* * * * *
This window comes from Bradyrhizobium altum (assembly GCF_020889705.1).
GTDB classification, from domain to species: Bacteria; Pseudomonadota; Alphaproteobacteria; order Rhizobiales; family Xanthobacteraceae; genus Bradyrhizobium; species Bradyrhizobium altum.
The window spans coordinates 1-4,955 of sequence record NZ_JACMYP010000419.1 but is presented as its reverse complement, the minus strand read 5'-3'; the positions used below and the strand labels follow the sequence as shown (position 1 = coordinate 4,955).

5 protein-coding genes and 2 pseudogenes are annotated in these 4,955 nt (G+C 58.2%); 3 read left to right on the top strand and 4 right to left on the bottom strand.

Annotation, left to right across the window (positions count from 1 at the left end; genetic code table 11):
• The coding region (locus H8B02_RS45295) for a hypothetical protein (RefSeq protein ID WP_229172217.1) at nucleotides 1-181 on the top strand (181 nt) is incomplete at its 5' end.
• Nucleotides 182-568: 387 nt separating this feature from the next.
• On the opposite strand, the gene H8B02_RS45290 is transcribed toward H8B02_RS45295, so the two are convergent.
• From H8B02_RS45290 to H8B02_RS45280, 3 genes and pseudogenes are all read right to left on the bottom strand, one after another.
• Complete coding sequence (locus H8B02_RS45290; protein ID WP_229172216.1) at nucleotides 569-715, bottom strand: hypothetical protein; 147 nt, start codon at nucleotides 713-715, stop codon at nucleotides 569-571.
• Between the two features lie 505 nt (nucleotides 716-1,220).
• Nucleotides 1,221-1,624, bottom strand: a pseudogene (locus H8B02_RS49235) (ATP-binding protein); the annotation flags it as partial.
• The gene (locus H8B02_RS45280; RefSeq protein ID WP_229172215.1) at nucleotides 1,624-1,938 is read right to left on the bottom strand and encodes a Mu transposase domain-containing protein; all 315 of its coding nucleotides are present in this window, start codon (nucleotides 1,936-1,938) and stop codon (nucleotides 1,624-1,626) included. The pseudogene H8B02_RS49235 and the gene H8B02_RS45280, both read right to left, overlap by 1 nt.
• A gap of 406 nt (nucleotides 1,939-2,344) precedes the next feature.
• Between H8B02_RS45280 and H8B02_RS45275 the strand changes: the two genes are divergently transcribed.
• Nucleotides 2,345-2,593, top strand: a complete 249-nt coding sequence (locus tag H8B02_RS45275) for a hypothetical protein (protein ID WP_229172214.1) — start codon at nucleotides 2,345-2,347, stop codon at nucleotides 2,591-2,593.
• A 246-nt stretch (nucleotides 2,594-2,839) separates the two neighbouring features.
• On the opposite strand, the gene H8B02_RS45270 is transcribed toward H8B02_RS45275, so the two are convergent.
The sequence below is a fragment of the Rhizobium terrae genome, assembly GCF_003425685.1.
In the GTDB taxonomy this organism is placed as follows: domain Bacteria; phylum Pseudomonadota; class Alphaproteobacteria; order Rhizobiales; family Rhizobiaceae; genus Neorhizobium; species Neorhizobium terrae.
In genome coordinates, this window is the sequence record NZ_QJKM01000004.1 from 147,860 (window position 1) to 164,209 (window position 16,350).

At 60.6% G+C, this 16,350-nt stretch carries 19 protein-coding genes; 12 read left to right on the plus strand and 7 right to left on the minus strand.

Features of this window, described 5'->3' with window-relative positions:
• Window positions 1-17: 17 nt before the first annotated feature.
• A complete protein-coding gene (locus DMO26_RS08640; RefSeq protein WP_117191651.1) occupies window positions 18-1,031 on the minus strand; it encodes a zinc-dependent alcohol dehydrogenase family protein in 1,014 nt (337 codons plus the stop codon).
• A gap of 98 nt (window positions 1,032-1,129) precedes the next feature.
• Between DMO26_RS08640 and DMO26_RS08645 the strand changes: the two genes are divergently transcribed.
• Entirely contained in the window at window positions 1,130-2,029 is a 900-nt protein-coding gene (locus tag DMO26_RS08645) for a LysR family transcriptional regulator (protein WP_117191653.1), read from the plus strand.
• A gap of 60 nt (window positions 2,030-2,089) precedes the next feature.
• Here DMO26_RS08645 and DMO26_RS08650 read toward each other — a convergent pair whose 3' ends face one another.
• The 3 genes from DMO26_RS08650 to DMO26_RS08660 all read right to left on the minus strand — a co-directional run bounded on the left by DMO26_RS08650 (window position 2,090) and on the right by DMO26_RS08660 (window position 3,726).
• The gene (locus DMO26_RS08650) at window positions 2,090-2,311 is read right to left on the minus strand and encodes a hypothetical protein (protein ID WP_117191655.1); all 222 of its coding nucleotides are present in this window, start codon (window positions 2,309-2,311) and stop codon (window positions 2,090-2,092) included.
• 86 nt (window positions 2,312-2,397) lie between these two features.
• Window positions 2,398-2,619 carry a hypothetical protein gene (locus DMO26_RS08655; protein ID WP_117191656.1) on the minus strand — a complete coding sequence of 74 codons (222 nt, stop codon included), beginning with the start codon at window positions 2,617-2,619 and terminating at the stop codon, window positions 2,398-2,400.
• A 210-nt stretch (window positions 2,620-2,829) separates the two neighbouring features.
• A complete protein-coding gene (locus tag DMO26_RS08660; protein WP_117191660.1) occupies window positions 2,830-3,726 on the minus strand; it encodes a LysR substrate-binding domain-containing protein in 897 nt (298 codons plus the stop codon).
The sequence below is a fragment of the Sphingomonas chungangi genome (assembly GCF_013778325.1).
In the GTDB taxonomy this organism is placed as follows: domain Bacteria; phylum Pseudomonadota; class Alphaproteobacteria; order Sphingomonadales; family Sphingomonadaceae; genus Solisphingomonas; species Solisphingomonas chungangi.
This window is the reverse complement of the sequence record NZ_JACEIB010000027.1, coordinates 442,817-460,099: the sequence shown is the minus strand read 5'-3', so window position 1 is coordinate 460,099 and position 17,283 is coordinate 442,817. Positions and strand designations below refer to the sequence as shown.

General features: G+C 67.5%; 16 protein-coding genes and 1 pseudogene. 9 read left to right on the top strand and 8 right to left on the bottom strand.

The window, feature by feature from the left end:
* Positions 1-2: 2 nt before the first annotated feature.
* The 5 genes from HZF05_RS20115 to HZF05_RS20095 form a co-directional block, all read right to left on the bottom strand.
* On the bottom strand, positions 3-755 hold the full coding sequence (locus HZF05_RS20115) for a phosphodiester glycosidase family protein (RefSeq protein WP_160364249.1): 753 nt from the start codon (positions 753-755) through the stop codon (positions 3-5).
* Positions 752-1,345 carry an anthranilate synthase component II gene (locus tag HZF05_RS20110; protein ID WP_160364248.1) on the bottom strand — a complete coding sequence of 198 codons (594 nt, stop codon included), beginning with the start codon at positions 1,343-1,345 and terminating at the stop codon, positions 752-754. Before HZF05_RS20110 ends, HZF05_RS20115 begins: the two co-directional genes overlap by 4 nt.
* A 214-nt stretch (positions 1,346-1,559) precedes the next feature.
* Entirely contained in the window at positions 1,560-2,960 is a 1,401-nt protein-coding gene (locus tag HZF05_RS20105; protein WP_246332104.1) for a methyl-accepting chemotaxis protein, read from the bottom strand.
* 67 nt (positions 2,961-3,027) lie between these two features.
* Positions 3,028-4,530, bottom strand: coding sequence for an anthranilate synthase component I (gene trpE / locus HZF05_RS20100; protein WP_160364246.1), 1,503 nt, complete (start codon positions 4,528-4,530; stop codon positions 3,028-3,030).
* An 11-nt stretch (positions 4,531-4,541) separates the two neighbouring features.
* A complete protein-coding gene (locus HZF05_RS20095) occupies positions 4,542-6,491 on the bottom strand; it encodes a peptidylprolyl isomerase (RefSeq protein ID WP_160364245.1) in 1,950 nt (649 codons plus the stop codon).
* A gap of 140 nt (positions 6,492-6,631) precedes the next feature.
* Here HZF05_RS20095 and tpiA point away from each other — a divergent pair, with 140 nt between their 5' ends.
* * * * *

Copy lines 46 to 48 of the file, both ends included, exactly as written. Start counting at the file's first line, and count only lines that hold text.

* A 214-nt stretch (positions 1,346-1,559) precedes the next feature.
* Entirely contained in the window at positions 1,560-2,960 is a 1,401-nt protein-coding gene (locus tag HZF05_RS20105; protein WP_246332104.1) for a methyl-accepting chemotaxis protein, read from the bottom strand.
* 67 nt (positions 2,961-3,027) lie between these two features.